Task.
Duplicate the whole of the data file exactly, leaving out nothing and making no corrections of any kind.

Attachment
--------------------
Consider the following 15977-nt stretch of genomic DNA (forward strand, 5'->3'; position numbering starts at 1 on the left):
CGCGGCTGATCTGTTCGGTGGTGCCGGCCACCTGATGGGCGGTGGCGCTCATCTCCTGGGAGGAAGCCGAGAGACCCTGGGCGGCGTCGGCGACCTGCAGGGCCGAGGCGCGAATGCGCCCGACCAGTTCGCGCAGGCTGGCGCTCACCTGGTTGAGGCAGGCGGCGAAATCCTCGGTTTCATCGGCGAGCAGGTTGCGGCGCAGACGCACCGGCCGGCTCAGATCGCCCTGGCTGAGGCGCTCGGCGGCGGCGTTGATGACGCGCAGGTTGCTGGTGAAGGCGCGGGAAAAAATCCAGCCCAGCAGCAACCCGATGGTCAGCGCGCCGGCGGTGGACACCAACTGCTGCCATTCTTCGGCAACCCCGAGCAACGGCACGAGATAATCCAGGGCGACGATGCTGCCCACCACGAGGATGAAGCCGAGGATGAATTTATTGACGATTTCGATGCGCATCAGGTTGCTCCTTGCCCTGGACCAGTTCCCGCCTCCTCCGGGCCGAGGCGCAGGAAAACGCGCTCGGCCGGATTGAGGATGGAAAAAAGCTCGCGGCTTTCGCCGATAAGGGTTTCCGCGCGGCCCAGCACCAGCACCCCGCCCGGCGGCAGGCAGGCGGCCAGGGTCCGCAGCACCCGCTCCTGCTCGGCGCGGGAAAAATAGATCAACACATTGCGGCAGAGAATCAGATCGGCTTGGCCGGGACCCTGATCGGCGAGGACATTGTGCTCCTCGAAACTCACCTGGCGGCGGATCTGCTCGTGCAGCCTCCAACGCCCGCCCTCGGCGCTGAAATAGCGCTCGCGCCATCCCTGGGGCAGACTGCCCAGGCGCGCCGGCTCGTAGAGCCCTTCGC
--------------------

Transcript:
Consider the following 15977-nt stretch of genomic DNA (forward strand, 5'->3'; position numbering starts at 1 on the left):
CGCGGCTGATCTGTTCGGTGGTGCCGGCCACCTGATGGGCGGTGGCGCTCATCTCCTGGGAGGAAGCCGAGAGACCCTGGGCGGCGTCGGCGACCTGCAGGGCCGAGGCGCGAATGCGCCCGACCAGTTCGCGCAGGCTGGCGCTCACCTGGTTGAGGCAGGCGGCGAAATCCTCGGTTTCATCGGCGAGCAGGTTGCGGCGCAGACGCACCGGCCGGCTCAGATCGCCCTGGCTGAGGCGCTCGGCGGCGGCGTTGATGACGCGCAGGTTGCTGGTGAAGGCGCGGGAAAAAATCCAGCCCAGCAGCAACCCGATGGTCAGCGCGCCGGCGGTGGACACCAACTGCTGCCATTCTTCGGCAACCCCGAGCAACGGCACGAGATAATCCAGGGCGACGATGCTGCCCACCACGAGGATGAAGCCGAGGATGAATTTATTGACGATTTCGATGCGCATCAGGTTGCTCCTTGCCCTGGACCAGTTCCCGCCTCCTCCGGGCCGAGGCGCAGGAAAACGCGCTCGGCCGGATTGAGGATGGAAAAAAGCTCGCGGCTTTCGCCGATAAGGGTTTCCGCGCGGCCCAGCACCAGCACCCCGCCCGGCGGCAGGCAGGCGGCCAGGGTCCGCAGCACCCGCTCCTGCTCGGCGCGGGAAAAATAGATCAACACATTGCGGCAGAGAATCAGATCGGCTTGGCCGGGACCCTGATCGGCGAGGACATTGTGCTCCTCGAAACTCACCTGGCGGCGGATCTGCTCGTGCAGCCTCCAACGCCCGCCCTCGGCGCTGAAATAGCGCTCGCGCCATCCCTGGGGCAGACTGCCCAGGCGCGCCGGCTCGTAGAGCCCTTCGC